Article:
So I have been trying to find/think of good examples within technology of defamiliarization, and am going to take a shot, even though this may be completely off base.  So in (In)human Factors Dunne describes defamiliarization as:

“The effect of strangeness, infusing an encounter with the unfamiliar and the unknown, was used by Bertolt Brecht to alienate the audience and make them aware that the institutions and social formulae they inherit are not eternal and natural but historical, man made, and so capable of change through human action.”

So if that is the historical definition of defamiliarization, I am going to try to adapt that into the HCI/d field as changing the mental model of how users perceive technology.  So John Wayne earlier used the iPad to give an example of ‘Design as Text’, and I will be using the iPad as an example of defamiliarization.

A large percentage of how society perceives the idea of ‘computing’ is using windows as an operating system.  You first have to boot up a computer, and then wait.  Nobody really knows why, they just know they have to go grab a cup of coffee while their computer is loading.  Basically they have their process of how they work with the machine, and they have defined that as ‘Using a Computer’.  Even as the Windows operate system advances with newer releases, these pre-conceived notions have stuck.  There is still a ‘Start’ button, but within windows 7 now it is a glowing button that no longer says the word ‘Start”.  Again, staying within the users mental model.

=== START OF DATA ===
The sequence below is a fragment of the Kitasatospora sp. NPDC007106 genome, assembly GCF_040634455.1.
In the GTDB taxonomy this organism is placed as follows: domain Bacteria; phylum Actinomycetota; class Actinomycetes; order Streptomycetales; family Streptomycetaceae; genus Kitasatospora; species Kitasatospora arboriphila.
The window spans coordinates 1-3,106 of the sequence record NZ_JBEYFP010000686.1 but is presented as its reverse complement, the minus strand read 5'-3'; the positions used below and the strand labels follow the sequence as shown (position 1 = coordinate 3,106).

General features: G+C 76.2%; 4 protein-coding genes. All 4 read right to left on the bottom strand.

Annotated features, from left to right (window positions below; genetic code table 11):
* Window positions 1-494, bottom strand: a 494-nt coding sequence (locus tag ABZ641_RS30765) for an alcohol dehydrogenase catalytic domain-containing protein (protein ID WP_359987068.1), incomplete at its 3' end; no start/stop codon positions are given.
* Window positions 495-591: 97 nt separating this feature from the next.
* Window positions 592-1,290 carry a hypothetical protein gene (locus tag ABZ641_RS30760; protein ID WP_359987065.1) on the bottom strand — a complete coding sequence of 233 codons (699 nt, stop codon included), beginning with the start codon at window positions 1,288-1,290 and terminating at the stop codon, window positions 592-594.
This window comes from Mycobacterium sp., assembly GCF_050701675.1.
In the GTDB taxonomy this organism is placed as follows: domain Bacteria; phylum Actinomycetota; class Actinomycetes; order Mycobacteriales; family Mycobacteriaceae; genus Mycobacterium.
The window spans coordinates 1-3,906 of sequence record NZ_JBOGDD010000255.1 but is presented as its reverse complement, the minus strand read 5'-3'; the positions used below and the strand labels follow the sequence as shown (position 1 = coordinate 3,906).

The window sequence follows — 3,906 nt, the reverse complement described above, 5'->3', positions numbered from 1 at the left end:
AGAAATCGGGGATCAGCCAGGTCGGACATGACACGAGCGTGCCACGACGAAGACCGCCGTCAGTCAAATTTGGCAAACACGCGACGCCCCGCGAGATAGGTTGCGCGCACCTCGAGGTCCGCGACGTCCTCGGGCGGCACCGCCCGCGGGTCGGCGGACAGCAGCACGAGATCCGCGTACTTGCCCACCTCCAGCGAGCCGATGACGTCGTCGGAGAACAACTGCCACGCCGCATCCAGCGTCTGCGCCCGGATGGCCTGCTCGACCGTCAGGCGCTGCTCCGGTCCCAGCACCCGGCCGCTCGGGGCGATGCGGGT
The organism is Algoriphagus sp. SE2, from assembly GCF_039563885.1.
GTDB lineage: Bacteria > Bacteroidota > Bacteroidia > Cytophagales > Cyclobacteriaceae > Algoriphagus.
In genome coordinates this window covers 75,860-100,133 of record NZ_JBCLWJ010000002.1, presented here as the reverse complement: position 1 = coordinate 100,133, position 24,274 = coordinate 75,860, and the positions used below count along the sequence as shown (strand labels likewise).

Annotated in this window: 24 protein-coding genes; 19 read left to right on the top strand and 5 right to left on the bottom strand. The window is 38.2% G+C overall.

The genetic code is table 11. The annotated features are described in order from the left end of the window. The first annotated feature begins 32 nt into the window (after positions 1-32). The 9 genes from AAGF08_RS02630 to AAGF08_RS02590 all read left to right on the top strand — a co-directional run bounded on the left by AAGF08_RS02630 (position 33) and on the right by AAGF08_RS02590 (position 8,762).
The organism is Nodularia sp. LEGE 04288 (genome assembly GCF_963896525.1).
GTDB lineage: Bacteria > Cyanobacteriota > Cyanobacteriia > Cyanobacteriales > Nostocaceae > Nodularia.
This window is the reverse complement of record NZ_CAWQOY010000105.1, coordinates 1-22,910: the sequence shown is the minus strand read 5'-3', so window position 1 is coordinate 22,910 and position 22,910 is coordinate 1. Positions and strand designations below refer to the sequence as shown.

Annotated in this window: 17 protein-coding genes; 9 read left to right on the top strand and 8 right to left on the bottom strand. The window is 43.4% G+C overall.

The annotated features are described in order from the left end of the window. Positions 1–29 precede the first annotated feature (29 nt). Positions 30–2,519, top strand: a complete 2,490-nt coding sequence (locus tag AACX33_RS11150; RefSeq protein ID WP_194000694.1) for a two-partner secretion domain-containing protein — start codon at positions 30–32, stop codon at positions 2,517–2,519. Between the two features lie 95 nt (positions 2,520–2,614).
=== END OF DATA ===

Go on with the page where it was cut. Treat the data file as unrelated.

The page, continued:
What I am arguing, is that the iPad defamiliarizes a user from ‘computing’.  When first looked upon, it doesnt even resemble the average computer.  There are only 4 buttons and 1 switch.  There is no keyboard.  It resembles no desktop or laptop currently on the market (OK I know there are kindles, tablets, etc, but go with it).  Once the ‘home’ button is pressed and unlocked, the operating system is just there.  No booting, no waiting, it is just waiting for me to work.The operating system has become transparent.  The applications are just sitting on the screen.  It is a digital desk with my tools ready to be called upon if they are needed.  It is not familiar to the average computing experience that is currently known.

This is sloppily written, so I apologize for that, but hopefully I am not way out in left field with this idea.  In conclusion, an iPad shows a user that the way computers have been built is not a property of computing itself, it is man-made, and can be changed with better design and style.  It shows that ‘computing’ isn’t inherently difficult to understand.